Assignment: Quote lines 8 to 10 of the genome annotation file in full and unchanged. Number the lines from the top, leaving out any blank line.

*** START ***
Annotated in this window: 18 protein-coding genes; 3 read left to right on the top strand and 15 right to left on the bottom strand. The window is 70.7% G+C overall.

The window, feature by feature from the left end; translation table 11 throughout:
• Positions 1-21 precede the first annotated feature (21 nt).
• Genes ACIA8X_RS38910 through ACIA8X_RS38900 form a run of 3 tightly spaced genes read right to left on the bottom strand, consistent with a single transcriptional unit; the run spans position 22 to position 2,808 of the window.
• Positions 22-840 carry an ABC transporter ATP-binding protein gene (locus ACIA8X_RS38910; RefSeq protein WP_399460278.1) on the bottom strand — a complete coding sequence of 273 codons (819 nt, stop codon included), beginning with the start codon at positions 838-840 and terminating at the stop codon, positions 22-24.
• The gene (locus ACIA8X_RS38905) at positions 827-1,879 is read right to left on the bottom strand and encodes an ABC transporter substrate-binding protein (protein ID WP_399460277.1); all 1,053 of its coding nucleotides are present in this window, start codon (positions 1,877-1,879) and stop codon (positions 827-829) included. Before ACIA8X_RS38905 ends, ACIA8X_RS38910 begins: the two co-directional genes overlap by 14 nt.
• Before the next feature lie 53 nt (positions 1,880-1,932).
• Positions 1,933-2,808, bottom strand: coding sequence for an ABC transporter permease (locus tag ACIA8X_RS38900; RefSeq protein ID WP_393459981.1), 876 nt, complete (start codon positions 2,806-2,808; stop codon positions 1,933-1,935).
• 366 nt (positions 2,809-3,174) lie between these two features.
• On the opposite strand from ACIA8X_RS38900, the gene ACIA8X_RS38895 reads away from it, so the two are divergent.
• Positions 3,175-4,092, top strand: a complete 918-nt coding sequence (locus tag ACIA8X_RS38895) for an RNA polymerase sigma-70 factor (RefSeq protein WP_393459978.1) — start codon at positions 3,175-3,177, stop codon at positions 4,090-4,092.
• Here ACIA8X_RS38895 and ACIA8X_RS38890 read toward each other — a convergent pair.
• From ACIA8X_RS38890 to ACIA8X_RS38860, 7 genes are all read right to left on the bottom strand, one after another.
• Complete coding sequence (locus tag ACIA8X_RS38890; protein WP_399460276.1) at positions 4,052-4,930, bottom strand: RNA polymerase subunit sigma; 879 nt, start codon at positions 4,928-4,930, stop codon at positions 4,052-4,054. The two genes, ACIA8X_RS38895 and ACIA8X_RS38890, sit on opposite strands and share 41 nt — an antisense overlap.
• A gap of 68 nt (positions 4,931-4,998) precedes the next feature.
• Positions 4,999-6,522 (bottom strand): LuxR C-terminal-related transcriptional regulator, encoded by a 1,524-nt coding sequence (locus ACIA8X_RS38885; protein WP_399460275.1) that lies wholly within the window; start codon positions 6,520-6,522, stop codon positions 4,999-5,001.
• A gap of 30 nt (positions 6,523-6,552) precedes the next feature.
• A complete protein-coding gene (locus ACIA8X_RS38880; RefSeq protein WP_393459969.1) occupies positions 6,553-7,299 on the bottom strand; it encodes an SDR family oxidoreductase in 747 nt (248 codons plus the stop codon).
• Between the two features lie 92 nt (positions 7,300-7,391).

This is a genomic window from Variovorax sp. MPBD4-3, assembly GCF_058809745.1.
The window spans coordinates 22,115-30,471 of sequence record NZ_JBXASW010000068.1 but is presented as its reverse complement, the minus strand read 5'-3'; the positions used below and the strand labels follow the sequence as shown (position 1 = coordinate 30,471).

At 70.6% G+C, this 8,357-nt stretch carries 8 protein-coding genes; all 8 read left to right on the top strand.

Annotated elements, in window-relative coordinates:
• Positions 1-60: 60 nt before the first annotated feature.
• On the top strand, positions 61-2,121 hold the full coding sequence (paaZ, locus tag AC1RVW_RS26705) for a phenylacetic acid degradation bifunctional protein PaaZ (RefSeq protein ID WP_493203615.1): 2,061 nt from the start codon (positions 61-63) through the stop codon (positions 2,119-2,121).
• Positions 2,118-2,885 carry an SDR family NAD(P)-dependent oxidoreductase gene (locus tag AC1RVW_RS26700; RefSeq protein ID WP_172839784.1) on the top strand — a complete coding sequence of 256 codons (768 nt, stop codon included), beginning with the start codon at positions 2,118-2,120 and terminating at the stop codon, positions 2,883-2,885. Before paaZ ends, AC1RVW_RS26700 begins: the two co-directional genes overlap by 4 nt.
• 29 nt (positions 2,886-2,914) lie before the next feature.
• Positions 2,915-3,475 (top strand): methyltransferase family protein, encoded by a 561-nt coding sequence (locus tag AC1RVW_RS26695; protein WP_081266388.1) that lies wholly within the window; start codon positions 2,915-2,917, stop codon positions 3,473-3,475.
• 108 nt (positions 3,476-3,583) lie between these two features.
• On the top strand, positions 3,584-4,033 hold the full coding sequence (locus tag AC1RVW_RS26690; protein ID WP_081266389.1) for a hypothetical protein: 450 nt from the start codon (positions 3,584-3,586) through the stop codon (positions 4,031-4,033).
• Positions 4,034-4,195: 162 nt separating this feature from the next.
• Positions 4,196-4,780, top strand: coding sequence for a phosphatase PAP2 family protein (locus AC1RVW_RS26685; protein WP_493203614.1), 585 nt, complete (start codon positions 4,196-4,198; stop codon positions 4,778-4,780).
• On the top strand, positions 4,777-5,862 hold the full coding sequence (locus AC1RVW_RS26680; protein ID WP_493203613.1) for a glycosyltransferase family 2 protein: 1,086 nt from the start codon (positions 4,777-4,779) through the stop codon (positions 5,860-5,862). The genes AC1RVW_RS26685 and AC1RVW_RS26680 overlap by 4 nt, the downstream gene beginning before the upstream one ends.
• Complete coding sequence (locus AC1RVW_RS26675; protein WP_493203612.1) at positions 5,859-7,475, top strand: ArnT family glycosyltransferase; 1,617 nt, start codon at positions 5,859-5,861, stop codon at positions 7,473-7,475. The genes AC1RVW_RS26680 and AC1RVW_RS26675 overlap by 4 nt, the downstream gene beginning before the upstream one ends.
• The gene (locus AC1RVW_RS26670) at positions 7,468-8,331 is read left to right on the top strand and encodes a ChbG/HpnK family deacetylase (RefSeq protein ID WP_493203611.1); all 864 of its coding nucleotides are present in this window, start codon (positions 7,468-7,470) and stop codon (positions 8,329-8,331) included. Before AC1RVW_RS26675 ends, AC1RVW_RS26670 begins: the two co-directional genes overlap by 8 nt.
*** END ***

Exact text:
• Positions 1,933-2,808, bottom strand: coding sequence for an ABC transporter permease (locus tag ACIA8X_RS38900; RefSeq protein ID WP_393459981.1), 876 nt, complete (start codon positions 2,806-2,808; stop codon positions 1,933-1,935).
• 366 nt (positions 2,809-3,174) lie between these two features.
• On the opposite strand from ACIA8X_RS38900, the gene ACIA8X_RS38895 reads away from it, so the two are divergent.